Tortilla chips with celery seedPosted: 18 July 2011
This morning as I was lying in bed I was wondering why we don’t soak more things before cooking them. For example, dried beans should be soaked. The soaking gets rid of a lot of the sugars in them that cause intestinal gas. And the soaking also reduces the phytic acid in them, which inhibits our digestive system’s ability to absorb iron and other minerals.
The last time I was at the health food store I was cruising the bulk bins looking for things to try and bought some oat groats; they’re the entire oat seed, minus the chaff, but they still have their bran. Steel cut oats are oat groats that have been chopped up a bit with steel blades. The disadvantage to oat groats is that they take a long time to cook, so thinking about how I like to soak my brown rice I tried soaking the oat groats. Works well. I put about 3 tablespoons of them in a ziploc plastic bowl with enough water to cover them (I’m weighing it; 40 grams of oat groats and 50 grams of water) and put them in the fridge overnight. Then in the morning I dump them in with the rest of the stuff in my wheat bran mush which gets cooked in its bowl in the pressure cooker and cooked for zero minutes at pressure; I bring it up to pressure and then when it reaches the 15 psi mark I turn off the burner and leave it there to pressure release naturally. There are 3 cups of water that the bowl is sitting in and it’s sitting on the steamer trivet. (It takes several minutes for the water to boil and then for the pressure cooker to get up to pressure, and at least 10 minutes for the pressure to go down, so there is cooking going on.) The oat groats are cooked, but still chewy.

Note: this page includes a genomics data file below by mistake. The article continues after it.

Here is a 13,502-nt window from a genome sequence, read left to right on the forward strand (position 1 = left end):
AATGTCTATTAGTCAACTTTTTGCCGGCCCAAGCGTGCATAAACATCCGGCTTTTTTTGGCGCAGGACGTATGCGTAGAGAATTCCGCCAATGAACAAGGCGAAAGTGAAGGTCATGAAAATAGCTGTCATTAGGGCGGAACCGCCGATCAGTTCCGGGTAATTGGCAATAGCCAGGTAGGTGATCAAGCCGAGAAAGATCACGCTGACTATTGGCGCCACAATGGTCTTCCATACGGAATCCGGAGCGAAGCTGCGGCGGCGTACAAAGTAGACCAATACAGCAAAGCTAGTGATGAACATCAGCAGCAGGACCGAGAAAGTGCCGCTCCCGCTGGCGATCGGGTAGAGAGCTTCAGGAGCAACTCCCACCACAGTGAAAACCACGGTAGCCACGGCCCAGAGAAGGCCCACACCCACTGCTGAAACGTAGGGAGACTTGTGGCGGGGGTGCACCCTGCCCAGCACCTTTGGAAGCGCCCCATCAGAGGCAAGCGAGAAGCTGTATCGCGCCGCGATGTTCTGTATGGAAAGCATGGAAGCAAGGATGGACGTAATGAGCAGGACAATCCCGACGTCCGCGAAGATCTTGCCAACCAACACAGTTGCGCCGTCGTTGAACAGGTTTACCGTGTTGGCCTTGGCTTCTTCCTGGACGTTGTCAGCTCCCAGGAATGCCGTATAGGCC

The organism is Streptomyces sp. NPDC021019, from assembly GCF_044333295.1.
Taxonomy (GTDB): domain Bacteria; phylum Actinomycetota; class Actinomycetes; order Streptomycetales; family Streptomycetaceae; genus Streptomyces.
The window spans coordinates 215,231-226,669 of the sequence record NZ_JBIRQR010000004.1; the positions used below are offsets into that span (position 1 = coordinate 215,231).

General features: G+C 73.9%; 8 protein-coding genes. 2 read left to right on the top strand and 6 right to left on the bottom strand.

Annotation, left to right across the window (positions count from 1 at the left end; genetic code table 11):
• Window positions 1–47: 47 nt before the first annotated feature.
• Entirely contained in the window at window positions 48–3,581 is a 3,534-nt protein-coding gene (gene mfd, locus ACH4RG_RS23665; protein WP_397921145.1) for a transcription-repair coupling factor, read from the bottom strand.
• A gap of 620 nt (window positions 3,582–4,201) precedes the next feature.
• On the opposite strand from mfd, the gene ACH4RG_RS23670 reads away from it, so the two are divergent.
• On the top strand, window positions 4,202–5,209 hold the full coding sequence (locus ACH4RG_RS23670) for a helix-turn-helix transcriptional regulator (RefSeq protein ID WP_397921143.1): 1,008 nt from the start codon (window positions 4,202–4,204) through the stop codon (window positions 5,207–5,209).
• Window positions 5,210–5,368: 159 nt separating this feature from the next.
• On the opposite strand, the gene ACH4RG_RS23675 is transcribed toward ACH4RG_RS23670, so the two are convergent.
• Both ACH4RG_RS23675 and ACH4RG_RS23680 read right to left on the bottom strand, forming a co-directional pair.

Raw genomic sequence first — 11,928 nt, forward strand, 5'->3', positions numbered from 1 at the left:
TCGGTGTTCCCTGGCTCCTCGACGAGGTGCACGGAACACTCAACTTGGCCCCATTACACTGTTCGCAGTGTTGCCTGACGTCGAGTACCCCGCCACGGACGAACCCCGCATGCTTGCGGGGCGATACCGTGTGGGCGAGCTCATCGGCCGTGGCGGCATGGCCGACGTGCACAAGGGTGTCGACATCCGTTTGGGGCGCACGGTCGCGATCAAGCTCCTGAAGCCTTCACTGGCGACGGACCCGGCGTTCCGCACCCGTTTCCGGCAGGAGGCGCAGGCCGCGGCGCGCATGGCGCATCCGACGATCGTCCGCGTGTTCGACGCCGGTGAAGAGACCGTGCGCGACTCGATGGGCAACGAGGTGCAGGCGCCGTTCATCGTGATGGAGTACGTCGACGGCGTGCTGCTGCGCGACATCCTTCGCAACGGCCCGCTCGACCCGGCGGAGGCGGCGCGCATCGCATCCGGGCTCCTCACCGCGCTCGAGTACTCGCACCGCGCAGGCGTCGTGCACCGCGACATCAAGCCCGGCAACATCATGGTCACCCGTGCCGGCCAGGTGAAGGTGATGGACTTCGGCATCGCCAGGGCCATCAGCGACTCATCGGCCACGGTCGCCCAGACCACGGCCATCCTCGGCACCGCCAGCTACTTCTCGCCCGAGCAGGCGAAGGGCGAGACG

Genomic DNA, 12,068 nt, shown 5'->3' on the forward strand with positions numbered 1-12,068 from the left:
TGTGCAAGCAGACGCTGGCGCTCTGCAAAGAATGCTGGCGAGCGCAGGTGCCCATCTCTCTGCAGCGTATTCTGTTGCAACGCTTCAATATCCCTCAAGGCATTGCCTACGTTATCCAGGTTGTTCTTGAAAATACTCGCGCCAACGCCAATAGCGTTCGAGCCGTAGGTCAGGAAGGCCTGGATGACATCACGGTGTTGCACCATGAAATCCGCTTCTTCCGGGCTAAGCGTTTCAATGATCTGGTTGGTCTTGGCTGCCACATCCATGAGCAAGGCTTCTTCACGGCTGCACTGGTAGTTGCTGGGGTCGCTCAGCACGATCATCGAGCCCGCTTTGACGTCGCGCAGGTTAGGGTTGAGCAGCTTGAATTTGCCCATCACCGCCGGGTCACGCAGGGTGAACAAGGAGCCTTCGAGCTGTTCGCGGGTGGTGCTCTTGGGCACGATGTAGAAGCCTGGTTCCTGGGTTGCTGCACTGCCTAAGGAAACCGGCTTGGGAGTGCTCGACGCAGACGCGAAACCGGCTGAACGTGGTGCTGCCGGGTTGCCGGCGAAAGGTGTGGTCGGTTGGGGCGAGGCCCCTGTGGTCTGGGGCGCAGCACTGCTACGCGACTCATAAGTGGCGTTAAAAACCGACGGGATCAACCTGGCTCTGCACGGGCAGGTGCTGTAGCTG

So this morning while lying in bed I was wondering what would happen if I soaked the nigella seeds before I added them to the dough. Then it occurred to me that I should try soaking some celery seeds. I steeped them; I boiled some water in a glass measuring cup in the microwave and then spooned it over the celery seeds that were in a bowl, then covered the bowl and let them sit for an hour or so. Just before I added them to the masa harina in the mixer bowl I ground them up as much as I could with a mortar and pestle. Even though I worked at grinding them it wasn’t much because the dough is full of tiny brown specks. I used 1.5 teaspoons of celery seed and 2 tablespoons of boiling water. The water they were steeping in also went into the dough. If this works then the next time I could start with the boiling water and let them soak overnight in the fridge.
As usual the dough is resting and will get flattened and baked later today.